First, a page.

Drivers Want to Punish Those Who Text Behind the Wheel

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A new survey found that a large majority of motorists think drivers who text behind the wheel should pay more for car insurance than those who speed.

This post comes from Des Toups at partner site

Think your car insurance company’s rules are unfair? Perhaps you should make up your own.

That was the task before 1,000 drivers in a new survey commissioned by Motorists were asked how they would screen customers and price car insurance policies if they ran an insurance company.

Most said they wouldn’t penalize drivers for factors that aren’t directly related to operating a car.

But they would hold drivers much more accountable when moving — ramping up punishments for those who break the rules and aggressively monitoring those who pose the highest risks.

Put down the cellphone

The survey came down hardest on those who use a cellphone to text or talk while driving:

  • 72.9 percent said a driver who texts should pay more for car insurance than one who speeds.
  • 52.9 percent said a cellphone ticket should bring an insurance surcharge.
  • 51.6 percent would offer a discount to drivers willing to install a cellphone-disabling device.

Is this happening now? No. Currently only a dozen states (Alabama, Colorado, Maryland, Nebraska, New York, New Jersey, North Dakota, Nevada, Vermont, Virginia, West Virginia and Wisconsin) plus Washington, D.C., treat texting as a moving violation — one capable of increasing insurance rates. Other states are considering that step. No insurer offers a discount for a cellphone-disabling device, but Esurance will give its customers a free app that blocks cell use while a car is moving.

Smile — you’re on an insurance camera

Imagine a device that tracks where a car goes, how fast, and when. Imagine it can observe the behavior of all the people in the car as well. Given the ability to see inside a car, we asked respondents which distractions should result in a higher insurance rate.

  • 16.2 percent: A screaming child.
  • 16.4 percent: Hogging the left lane.
  • 26.4 percent: Playing very loud heavy metal music.
  • 39.7 percent: Eating a sandwich.
  • 47.4 percent: Holding a dog on your lap.
  • 75.7 percent: Holding a cellphone to your ear.

Teenagers would be under much more scrutiny; 62.9 percent of respondents would require inexperienced drivers to install that monitoring device. Opinion was even firmer regarding drunken drivers: 81.3 percent would make a monitor a requirement before issuing a policy to someone with a DUI conviction.

Assuming that the monitoring device could detect turn-signal use, 74.5 percent would charge a driver higher rates if signals were not used when required.

Assuming it could detect the hours a car was being driven, 44.6 percent of respondents chose midnight to 6 a.m. as posing the highest risk; 30.5 percent chose evening rush hours of 4 to 9 p.m., and 24.9 percent chose morning commute hours of 6 to 9 a.m.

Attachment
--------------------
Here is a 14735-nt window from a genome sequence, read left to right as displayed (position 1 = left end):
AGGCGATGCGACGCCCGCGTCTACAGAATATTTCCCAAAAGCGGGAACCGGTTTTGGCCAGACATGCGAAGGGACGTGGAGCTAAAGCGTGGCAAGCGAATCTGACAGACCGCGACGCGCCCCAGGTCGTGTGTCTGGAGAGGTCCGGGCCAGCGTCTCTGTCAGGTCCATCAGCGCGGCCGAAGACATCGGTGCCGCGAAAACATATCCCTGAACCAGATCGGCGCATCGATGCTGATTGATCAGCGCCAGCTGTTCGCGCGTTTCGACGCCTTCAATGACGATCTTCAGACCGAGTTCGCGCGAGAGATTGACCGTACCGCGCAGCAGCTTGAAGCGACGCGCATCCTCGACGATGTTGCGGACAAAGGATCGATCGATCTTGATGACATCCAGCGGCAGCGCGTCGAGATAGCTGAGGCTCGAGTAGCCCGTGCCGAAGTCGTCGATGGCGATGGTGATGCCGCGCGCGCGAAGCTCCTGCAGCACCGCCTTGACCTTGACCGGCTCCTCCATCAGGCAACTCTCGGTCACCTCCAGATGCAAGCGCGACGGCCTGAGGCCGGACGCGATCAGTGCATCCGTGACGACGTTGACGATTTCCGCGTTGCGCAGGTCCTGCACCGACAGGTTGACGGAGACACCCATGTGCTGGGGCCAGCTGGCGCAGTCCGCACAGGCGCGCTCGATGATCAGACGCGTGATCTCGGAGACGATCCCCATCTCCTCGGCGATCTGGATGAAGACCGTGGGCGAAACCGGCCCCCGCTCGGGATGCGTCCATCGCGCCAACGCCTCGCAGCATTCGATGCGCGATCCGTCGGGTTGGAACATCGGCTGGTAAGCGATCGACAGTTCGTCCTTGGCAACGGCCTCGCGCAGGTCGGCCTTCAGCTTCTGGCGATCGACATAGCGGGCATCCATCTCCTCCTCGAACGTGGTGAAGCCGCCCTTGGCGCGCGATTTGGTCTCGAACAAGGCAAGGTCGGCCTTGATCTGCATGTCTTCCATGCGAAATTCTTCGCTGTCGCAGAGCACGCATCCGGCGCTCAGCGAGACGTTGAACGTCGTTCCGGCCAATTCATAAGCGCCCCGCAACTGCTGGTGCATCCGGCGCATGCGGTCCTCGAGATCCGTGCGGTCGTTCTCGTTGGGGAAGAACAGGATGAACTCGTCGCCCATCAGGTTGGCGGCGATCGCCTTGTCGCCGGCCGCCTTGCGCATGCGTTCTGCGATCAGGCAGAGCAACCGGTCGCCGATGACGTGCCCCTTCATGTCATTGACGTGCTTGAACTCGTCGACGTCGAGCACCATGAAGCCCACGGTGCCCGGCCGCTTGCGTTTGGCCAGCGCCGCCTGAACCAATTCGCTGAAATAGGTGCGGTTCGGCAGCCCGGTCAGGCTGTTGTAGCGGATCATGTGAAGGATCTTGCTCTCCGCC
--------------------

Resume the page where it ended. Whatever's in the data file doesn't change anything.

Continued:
Is this happening now? No. Current pay-as-you-drive programs, known as telematics, use devices that can track speed, total miles driven, hard braking and hours of operation. None of them calculates insurance rates based on turn-signal use, but some do penalize drivers who are on the road in the wee hours.

All states require installation of an ignition interlock device after a DUI conviction in some circumstances. The devices do nothing except prevent a car from starting if alcohol is detected on the driver’s breath.

No state requires a dash cam, and no insurance company will give you a discount for installing one. But American Family Insurance offers one to parents who want to observe and help their teens.

It’s how you drive that matters

A majority of drivers surveyed rejected current rate-setting practices that did not directly relate to actions behind the wheel.

Car insurance quotes typically begin with a base rate partly determined by ZIP code. But only 11.6 percent of respondents in the survey said drivers who live in a neighborhood with more claims should pay more than those who live in an area that makes fewer claims.

Credit history can be a rating factor in all but three states — California, Hawaii and Massachusetts. Just 38.5 percent of respondents said they would include credit in their price calculations.

A lapse in coverage can deal a major blow to insurance rates, but 40.5 percent of those surveyed said they would not consider a gap in coverage in calculating a driver’s rates.

Is this happening now? No. Unless specifically prohibited by law, almost all major insurance companies use ZIP code, credit and insurance history in calculating insurance rates because they are seen as accurate predictors of risk.

About the survey commissioned a survey of 1,000 drivers — half male, half female — on their opinions about how car insurance can be priced. Respondents answered 14 multiple-choice questions. The survey was performed in March 2013.

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Stacy Johnson

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